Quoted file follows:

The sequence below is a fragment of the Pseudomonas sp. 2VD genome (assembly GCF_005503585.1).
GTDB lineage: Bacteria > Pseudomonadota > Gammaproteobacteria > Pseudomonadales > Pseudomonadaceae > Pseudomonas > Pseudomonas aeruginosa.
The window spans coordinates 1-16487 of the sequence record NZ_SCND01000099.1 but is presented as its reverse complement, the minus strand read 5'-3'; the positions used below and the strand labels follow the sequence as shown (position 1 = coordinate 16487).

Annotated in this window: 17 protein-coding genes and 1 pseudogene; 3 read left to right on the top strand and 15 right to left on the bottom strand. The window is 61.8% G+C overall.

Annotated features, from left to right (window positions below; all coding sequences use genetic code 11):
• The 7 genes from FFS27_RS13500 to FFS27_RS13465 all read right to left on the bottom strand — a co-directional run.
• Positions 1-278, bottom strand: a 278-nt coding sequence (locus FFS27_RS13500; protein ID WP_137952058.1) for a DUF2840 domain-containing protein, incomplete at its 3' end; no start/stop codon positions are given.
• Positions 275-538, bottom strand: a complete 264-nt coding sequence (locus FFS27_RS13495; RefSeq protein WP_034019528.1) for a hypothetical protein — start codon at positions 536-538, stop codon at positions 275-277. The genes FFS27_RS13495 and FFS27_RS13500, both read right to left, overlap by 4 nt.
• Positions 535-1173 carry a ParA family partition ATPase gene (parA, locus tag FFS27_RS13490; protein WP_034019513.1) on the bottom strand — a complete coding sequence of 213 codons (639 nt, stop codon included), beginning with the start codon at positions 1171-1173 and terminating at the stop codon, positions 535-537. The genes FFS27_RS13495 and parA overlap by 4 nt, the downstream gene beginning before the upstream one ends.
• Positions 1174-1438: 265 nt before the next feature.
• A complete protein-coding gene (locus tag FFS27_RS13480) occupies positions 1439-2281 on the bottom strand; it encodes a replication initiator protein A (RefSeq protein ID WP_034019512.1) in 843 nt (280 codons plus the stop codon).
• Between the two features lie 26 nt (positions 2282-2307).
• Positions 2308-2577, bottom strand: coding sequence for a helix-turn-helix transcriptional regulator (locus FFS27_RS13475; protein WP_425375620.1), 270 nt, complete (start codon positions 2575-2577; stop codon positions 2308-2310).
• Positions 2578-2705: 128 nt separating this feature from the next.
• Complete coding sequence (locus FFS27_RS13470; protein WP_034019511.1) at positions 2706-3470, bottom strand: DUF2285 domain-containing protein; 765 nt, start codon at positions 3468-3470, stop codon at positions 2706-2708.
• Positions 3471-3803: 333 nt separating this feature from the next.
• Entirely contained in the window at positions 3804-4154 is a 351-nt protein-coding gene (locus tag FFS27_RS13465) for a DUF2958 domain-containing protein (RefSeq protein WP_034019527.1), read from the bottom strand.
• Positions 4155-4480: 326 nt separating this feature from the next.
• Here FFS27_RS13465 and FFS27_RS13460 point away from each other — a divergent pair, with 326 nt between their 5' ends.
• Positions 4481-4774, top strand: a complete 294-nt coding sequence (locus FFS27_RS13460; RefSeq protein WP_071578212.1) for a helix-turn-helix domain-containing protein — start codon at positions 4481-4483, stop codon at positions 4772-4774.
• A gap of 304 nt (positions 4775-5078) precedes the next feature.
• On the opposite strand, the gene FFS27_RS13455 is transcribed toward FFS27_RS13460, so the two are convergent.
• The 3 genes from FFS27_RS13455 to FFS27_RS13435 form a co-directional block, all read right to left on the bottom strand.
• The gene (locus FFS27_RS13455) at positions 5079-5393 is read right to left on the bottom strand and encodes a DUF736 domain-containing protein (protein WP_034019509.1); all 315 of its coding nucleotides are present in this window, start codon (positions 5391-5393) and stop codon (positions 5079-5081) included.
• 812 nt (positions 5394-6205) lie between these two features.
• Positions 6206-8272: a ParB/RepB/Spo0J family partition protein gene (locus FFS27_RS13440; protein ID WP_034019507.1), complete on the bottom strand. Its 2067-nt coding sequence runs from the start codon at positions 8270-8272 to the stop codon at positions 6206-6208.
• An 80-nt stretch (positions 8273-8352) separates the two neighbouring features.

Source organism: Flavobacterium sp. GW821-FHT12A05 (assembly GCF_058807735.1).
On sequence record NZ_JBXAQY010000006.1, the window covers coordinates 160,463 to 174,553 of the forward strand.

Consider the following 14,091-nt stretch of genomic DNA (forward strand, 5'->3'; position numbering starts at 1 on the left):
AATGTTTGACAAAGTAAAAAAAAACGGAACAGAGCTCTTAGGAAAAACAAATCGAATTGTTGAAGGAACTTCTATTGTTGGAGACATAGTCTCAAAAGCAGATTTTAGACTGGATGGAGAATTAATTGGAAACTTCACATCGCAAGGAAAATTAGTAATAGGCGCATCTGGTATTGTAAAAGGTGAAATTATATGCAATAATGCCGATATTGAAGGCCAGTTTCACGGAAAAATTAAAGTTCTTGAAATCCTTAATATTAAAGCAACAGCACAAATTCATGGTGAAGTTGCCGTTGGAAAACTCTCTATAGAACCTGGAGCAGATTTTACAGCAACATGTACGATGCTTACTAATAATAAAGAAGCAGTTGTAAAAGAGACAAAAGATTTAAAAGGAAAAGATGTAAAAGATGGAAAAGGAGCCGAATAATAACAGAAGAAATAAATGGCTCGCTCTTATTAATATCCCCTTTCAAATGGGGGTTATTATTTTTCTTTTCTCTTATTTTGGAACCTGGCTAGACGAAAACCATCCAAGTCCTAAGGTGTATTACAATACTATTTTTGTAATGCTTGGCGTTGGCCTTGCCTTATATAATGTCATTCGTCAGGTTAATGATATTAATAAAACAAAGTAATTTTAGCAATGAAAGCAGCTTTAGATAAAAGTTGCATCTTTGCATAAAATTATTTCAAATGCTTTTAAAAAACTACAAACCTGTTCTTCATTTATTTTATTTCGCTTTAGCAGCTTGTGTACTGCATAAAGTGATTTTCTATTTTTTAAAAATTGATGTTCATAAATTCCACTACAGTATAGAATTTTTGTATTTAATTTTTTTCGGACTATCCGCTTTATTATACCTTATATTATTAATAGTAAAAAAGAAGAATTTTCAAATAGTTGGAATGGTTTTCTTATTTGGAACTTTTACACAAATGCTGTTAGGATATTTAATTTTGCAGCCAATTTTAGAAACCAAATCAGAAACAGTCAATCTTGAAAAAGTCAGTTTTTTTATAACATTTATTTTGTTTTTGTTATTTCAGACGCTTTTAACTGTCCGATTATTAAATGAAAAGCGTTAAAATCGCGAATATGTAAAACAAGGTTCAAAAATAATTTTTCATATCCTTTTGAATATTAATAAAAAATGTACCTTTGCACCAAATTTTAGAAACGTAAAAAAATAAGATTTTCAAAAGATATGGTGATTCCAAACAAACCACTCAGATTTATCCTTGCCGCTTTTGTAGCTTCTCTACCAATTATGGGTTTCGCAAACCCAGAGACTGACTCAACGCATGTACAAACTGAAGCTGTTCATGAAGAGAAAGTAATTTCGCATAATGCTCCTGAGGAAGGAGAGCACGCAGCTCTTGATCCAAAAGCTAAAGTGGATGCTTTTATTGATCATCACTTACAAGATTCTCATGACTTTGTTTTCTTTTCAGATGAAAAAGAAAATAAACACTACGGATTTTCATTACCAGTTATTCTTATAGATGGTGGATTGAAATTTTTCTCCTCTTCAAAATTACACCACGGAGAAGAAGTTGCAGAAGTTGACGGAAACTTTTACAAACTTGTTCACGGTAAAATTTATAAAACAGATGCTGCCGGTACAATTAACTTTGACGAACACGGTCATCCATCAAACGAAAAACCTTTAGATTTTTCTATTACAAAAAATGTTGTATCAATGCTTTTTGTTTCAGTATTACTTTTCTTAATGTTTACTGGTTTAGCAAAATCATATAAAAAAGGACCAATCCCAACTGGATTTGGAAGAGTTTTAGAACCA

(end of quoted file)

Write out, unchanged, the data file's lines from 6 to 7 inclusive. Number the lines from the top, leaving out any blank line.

• The 7 genes from FFS27_RS13500 to FFS27_RS13465 all read right to left on the bottom strand — a co-directional run.
• Positions 1-278, bottom strand: a 278-nt coding sequence (locus FFS27_RS13500; protein ID WP_137952058.1) for a DUF2840 domain-containing protein, incomplete at its 3' end; no start/stop codon positions are given.